The same might be said of Ajax, darlings of the analytics community before the competition started, now perhaps the great hope for anyone who wants to believe an underdog might make a major impact on this tournament. Their numbers are gaudy in the extreme — 102 goals scored in 31 games that have brought just three defeats — but many of those have been racked up against Eredivisie opposition. Even in the group stages of the Champions League, it might have been argued that Sporting and Borussia Dortmund were not serious tests for any team that might aspire to go deep in this competition. The jury is still out on them.
For a time Chelsea might have numbered themselves among the real contenders. They could again; at this stage last season no one had them down as winners before they swept the field. For the time being, a repeat triumph for Thomas Tuchel seems unlikely while Romelu Lukaku struggles for form and he has to come up with ways of replicating the success of his 3-4-3 system without its two most crucial components: Wing backs Reece James and Ben Chilwell. If the former returns, N’Golo Kante regains fitness and a consistent front three is stumbled upon this team could repeat last summer’s success in Porto.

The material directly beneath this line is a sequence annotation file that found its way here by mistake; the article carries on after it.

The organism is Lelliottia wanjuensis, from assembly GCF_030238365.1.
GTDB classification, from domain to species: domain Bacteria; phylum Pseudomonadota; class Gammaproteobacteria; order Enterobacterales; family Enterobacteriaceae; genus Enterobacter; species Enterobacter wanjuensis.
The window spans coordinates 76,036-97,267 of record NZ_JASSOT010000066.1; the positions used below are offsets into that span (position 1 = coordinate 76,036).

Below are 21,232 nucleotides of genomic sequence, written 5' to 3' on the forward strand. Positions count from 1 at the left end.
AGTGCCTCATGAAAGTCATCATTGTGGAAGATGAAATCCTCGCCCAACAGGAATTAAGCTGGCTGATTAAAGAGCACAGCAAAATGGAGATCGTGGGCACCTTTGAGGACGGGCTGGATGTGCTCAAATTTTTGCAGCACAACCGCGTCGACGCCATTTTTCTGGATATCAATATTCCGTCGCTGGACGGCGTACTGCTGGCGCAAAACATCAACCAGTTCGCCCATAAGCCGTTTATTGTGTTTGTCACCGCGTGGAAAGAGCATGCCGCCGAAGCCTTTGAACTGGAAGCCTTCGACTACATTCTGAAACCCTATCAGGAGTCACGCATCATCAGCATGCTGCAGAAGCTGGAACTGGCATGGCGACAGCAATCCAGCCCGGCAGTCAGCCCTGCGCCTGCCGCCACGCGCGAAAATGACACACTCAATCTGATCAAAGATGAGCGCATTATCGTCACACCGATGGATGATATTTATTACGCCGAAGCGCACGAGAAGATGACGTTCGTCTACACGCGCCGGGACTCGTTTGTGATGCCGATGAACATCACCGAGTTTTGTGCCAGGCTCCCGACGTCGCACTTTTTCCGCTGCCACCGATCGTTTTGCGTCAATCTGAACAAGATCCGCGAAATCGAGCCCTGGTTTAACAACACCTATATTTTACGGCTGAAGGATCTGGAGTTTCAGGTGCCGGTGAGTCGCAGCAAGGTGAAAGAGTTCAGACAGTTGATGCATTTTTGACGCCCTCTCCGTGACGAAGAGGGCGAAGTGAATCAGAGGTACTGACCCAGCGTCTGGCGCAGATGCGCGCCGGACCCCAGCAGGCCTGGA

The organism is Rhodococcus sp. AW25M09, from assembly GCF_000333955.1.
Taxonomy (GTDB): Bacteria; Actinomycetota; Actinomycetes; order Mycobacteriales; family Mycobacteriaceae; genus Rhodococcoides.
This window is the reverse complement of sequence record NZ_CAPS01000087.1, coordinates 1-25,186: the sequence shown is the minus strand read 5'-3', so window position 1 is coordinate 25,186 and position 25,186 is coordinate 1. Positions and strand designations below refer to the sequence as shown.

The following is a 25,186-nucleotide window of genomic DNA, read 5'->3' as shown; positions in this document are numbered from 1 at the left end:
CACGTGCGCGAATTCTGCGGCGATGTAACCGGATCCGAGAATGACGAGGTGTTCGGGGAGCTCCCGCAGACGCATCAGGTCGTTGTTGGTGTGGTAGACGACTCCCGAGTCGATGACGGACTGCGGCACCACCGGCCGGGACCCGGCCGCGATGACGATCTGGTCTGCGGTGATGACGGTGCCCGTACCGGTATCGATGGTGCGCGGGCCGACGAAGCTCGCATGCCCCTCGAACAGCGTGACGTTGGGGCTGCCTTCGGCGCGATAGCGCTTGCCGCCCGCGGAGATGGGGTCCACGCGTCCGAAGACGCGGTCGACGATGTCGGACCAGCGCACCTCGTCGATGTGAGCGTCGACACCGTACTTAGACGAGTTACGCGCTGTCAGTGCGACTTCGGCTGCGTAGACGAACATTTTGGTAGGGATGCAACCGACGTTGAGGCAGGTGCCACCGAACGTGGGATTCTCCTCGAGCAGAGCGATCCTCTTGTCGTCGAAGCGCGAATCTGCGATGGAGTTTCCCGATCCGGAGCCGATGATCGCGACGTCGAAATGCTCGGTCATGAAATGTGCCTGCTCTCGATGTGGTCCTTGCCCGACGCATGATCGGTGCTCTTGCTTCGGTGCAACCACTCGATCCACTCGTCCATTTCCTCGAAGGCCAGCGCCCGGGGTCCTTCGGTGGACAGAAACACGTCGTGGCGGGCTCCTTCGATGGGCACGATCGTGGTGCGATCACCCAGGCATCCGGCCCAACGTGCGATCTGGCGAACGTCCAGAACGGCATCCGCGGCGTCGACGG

Serie A may be relatively light on representatives in the last 16 at two, but both of them could represent intriguing dark horses. Inter Milan will need an almighty effort to overcome Liverpool in their first knockout round and the sheer unlikeliness of that sends them tumbling somewhat in our rankings. Still, the past few months have been kind to Simone Inzaghi’s side, who enter this competition with a top-five offense and top-10 defense in terms of expected goals (xG) across Europe’s top five leagues so far this season. The issue they have is that Jurgen Klopp’s side better them in both categories.